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Back in the early 1960s, I was a USAF F-101B Voodoo interceptor pilot flying out of the San Francisco Bay area. Every couple of months, we would have an exercise where friendly T-33 target aircraft with the callsigns "Brainbird Alpha," "Brainbird Bravo," "Brainbird Charlie," etc. would sneak up on the base. I got to fly the target one time, entering from Oregon over the Baker Beacon (an early ADF radio range). Passing over the beacon, I got to call the FAA and announce: "Brainbird Bravo is over the Baker Beacon!" -- George J. Marrett More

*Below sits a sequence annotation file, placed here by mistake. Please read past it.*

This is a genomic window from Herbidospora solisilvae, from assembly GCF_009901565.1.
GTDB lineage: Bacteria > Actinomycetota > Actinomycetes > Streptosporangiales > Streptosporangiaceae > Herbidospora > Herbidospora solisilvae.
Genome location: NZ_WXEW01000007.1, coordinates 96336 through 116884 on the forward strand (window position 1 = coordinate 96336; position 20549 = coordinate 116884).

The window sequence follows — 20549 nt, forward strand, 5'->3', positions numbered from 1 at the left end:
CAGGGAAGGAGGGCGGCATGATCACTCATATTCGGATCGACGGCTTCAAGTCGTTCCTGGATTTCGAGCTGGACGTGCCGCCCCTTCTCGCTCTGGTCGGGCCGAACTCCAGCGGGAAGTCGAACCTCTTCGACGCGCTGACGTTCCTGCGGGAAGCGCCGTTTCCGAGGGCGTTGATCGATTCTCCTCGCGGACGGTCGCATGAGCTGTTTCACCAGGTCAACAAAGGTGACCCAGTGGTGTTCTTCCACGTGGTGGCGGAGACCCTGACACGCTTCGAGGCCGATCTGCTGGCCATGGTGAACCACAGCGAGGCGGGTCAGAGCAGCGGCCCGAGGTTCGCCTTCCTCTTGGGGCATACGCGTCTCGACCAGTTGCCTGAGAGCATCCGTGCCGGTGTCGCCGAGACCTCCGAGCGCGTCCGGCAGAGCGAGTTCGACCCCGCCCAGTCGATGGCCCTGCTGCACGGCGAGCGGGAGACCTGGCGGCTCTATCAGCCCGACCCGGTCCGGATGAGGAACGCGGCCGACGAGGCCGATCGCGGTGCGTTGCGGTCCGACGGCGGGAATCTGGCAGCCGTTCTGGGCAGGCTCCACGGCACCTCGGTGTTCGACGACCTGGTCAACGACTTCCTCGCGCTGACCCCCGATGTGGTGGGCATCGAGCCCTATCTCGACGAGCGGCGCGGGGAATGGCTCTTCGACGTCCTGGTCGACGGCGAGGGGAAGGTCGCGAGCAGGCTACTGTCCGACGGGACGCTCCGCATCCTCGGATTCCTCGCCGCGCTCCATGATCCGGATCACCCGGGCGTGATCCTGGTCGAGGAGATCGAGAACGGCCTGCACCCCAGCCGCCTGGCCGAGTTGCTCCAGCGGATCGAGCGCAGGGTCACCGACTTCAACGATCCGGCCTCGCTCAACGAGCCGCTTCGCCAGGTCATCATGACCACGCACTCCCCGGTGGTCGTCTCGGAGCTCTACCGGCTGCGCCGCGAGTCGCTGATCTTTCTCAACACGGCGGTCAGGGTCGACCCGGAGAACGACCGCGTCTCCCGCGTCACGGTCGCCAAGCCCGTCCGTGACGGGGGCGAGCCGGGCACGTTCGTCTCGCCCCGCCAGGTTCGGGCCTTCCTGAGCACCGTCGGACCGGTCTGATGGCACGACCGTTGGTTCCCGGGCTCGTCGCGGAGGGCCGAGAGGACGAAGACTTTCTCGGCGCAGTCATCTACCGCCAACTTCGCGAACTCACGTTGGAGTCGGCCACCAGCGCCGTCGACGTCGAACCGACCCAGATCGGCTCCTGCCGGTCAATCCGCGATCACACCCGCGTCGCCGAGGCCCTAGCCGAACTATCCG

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Years ago, I was a 727 first officer and was flying with Captain Chester Hector. We were eventually going to cross an intersection called Hector. ... I couldn't resist. I got on the radio and asked: "This is United 123. Captain Chester Hector requests a vector direct to Hector." ... Of course, the controller came right back and said: "Roger dodger. Chester Hector is cleared direct to Hector." ... 37 Years with the airline, and only once have I ever had that coincidence. It was a memorable moment for me at least. -- Bob Morrow More